Workshops on human rights issues should be organised in cooperation with civil society and the national authorities of the Mediterranean countries. Such workshops would provide the EU with local knowledge, which it could use in identifying projects for implementation under EIDHR, and with a platform for promoting its policies on human rights, democratisation and the rule of law. The workshops would also help those engaged in Mediterranean civil society affairs to coordinate and plan their activities more effectively.

National action plans on human rights (drawn up for the MEDA programme) should take account of the situation in the country concerned, in particular its human rights legislation. The plans should set out the objectives and the financial and technical assistance needed. They should encourage the Mediterranean partner countries to accede to international human rights conventions and promote cooperation between the state and civil society.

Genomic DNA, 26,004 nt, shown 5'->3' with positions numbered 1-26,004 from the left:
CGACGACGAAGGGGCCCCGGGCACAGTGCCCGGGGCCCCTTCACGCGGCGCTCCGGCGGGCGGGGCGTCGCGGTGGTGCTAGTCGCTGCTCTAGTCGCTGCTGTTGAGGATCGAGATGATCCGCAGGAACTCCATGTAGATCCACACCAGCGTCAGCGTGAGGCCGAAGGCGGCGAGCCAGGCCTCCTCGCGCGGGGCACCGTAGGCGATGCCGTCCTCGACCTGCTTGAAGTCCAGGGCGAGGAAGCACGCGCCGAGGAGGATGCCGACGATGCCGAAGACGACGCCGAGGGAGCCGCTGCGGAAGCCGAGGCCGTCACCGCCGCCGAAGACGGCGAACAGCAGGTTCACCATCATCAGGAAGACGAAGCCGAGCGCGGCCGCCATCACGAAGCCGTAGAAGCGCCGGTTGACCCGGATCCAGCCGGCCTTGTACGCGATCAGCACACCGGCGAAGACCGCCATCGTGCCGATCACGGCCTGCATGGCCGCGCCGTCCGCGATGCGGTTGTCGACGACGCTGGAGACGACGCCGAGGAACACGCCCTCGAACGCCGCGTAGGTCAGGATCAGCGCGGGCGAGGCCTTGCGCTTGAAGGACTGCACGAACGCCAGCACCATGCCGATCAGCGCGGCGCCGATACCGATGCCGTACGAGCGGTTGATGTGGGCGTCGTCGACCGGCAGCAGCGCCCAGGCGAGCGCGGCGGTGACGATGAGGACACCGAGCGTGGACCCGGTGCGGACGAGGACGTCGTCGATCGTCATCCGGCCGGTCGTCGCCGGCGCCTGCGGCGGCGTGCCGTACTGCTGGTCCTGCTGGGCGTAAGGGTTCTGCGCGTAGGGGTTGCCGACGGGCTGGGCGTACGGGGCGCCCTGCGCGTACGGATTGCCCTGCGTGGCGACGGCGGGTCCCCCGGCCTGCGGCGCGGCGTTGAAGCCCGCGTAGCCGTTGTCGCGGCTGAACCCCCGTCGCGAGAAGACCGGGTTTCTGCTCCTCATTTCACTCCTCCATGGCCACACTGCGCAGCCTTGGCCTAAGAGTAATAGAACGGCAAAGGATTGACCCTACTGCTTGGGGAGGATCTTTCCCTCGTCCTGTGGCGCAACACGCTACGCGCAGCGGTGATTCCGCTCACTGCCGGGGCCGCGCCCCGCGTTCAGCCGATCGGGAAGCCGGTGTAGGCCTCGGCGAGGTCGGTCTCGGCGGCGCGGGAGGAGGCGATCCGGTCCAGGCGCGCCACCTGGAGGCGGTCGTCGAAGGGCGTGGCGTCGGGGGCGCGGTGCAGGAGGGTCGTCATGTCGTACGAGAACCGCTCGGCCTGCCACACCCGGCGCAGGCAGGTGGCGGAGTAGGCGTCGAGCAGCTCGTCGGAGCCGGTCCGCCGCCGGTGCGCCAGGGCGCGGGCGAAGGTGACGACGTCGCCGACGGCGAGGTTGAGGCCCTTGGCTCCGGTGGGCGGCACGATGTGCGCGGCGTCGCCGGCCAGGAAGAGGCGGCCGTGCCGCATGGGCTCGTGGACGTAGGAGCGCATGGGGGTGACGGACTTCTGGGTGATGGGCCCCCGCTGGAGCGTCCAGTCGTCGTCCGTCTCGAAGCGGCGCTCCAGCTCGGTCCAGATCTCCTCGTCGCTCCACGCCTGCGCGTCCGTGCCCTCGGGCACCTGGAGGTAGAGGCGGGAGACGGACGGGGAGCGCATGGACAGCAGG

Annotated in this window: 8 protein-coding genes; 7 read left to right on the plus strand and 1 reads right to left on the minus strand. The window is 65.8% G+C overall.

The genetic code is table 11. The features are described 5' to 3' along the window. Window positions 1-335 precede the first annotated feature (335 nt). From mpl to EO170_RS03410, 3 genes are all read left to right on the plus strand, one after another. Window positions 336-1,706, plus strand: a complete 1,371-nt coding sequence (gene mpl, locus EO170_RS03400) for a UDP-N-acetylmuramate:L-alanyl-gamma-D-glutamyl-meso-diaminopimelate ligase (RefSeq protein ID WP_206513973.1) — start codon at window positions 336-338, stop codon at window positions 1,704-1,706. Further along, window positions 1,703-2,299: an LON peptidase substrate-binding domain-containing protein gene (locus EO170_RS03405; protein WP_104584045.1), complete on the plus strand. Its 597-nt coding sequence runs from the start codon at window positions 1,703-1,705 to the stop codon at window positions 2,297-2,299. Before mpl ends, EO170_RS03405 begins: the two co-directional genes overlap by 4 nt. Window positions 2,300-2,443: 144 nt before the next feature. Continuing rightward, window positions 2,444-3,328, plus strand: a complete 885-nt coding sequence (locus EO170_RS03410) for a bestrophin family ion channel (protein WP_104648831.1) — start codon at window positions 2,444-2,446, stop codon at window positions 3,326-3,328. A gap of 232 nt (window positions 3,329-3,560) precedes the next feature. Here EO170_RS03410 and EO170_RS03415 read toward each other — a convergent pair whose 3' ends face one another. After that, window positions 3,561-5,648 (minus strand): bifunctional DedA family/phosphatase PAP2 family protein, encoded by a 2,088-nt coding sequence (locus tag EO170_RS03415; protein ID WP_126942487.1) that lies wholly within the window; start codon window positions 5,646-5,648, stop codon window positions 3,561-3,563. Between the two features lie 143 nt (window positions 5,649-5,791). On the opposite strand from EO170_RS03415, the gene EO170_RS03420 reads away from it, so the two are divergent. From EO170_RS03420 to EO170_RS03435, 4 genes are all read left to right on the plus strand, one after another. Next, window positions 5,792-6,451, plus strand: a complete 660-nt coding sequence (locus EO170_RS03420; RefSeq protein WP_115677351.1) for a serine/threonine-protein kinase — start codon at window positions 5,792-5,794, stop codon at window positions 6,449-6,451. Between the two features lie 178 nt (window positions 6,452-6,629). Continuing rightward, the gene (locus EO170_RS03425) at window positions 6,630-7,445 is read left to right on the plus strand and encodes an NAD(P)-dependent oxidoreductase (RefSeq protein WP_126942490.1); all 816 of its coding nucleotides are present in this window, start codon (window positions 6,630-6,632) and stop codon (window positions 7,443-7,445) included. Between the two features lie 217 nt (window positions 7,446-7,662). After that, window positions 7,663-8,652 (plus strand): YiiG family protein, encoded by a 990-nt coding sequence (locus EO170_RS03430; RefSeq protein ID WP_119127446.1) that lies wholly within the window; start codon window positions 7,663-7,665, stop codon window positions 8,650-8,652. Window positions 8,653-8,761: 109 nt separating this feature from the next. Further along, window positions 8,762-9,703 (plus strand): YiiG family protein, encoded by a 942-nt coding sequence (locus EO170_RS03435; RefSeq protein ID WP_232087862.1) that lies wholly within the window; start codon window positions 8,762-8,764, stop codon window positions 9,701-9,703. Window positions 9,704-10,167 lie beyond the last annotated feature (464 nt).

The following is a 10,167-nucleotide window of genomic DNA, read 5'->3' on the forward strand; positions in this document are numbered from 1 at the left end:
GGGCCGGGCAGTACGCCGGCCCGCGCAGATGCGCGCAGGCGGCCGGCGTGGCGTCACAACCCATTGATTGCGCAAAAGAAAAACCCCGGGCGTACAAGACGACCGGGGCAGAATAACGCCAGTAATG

Regional human rights action plans should be established whenever two or more partner countries wish to cooperate more closely on this issue. Their plans could, for instance, focus on women’s rights or co-operation in the field of justice. They could also strengthen contacts with regional bodies such as the Arab League.

Starting in 2005, the human rights and democracy dimensions should be given more prominence in national indicative programmes and country strategy papers drawn up for the MEDA programme. Extra funds will be provided for this objective.